SYDNEY (Reuters) - Cadeyrn Neville could not be blamed for thinking his chances of a test rugby career had long passed him by but the 31-year-old could turn out the right man in the right place at the right time for Australia this year.
With Wallabies coach Dave Rennie facing a severe lack of depth in the second-row department, a string of strong performances before the COVID-19 shutdown has put Neville in the frame for international honours.
His return to Australian rugby with the ACT Brumbies after three years in Japan was stopped in its tracks by an ankle fracture but he put in a big shift in his first match back last weekend as the New South Wales Waratahs were routed 38-11.
Rennie has included Neville on his list of “Players Of National Interest” and even if the New Zealander has been at pains to stress it is by no means a Wallabies squad, Neville was happy to be there.
“Without being able to press my case, it’s pretty nice to be in the mix,” Neville told reporters in Canberra on Tuesday.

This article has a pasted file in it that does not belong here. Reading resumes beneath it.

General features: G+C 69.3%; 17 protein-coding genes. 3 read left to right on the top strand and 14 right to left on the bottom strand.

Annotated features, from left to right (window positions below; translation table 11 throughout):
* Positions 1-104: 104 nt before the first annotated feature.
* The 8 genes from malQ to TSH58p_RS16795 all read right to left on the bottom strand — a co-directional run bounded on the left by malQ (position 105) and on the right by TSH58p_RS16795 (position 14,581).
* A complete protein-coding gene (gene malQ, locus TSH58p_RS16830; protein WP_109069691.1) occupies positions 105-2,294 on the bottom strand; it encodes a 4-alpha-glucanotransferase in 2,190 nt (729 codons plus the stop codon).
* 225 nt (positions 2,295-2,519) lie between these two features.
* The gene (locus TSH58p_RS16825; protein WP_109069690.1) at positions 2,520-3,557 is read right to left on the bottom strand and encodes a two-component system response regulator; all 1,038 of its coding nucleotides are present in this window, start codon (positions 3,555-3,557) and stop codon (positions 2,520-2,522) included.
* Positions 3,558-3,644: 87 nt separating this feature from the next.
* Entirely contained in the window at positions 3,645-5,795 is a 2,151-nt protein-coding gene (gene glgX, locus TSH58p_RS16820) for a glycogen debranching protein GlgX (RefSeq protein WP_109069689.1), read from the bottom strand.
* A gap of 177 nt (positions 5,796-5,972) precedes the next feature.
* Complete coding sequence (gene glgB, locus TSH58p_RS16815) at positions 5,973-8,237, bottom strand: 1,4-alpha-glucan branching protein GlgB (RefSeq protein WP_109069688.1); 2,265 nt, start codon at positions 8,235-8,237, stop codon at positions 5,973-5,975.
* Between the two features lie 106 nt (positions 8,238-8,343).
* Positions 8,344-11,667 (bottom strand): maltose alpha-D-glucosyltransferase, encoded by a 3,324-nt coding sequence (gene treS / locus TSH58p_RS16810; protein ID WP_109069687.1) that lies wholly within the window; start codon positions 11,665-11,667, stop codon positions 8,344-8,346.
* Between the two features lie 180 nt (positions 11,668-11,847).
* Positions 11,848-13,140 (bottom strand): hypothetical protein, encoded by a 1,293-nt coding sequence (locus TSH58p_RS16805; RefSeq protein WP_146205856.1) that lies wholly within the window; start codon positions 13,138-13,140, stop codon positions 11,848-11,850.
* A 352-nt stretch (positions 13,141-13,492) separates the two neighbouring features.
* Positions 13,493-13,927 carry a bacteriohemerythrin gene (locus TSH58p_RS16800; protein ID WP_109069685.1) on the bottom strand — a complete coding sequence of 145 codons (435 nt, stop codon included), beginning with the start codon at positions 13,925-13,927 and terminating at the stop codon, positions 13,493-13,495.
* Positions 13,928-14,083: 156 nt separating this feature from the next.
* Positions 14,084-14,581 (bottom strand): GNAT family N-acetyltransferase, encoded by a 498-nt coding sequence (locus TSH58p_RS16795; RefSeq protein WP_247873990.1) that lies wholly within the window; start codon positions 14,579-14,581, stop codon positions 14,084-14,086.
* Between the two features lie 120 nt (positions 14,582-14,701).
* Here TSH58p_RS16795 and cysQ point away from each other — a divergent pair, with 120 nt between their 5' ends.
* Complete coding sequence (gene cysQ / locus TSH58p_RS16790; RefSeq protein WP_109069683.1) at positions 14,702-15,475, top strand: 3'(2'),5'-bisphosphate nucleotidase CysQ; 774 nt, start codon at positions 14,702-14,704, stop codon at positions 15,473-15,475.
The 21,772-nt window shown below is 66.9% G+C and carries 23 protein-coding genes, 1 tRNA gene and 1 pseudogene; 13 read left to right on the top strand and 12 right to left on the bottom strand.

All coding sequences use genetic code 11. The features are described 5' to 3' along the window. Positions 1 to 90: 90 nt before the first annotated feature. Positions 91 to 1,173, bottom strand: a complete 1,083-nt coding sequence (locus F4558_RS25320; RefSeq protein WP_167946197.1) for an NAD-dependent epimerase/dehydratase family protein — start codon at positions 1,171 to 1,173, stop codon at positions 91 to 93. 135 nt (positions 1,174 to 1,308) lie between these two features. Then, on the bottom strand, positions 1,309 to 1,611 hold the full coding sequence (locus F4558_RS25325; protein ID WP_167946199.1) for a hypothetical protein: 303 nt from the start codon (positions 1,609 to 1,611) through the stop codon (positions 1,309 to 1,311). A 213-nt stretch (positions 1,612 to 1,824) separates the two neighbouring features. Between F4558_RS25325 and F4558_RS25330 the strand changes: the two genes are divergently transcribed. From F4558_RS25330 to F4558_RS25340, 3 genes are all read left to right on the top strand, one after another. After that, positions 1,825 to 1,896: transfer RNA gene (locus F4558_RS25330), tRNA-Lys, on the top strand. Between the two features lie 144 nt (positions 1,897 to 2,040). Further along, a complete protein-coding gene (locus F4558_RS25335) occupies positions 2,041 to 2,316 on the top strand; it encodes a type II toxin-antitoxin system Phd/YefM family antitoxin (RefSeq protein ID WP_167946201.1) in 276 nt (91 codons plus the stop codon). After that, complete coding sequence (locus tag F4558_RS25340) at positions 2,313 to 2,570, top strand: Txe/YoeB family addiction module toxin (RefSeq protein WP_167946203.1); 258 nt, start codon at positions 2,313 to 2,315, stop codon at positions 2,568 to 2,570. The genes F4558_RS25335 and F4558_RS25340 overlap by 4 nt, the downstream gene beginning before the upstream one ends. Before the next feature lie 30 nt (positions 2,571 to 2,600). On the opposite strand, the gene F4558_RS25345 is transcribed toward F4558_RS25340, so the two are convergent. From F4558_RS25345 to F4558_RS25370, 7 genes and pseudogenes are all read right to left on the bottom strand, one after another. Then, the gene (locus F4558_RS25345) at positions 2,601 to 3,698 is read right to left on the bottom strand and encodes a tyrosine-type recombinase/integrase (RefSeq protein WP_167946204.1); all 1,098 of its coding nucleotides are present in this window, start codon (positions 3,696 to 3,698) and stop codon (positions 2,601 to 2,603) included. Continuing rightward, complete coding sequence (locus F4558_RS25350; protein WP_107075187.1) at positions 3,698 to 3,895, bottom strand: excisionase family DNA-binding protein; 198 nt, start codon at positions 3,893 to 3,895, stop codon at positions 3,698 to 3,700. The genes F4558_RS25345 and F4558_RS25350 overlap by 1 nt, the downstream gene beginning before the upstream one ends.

“I know it’s just a working list at the moment, but it’s better to be on it than not on it. Hopefully keep putting in good performances and hopefully I’ll be in the squad when it’s announced.”
Neville has reason for caution as he was called into Robbie Deans’s Wallabies training squad in 2012 but never got his chance to pull on the famous gold shirt.
His chances this time around look much better with none of the specialist locks in last year’s World Cup squad likely to be available to Rennie.
A former rower who represented Australia at the Youth Olympics, Neville was brought in by the Brumbies as an experienced hand to help guide the group of promising young locks on their books.
He has impressed so much, however, that the club has handed him a new deal to keep him in the Australian capital until the end of 2022.
“He hasn’t had a full pre-season with us yet and we feel Caderyn’s best footy lays in front of him at the Brumbies, and also as he pushes for higher honours,” said coach Dan McKellar.
Reporting by Nick Mulvenney, editing by Peter Rutherford
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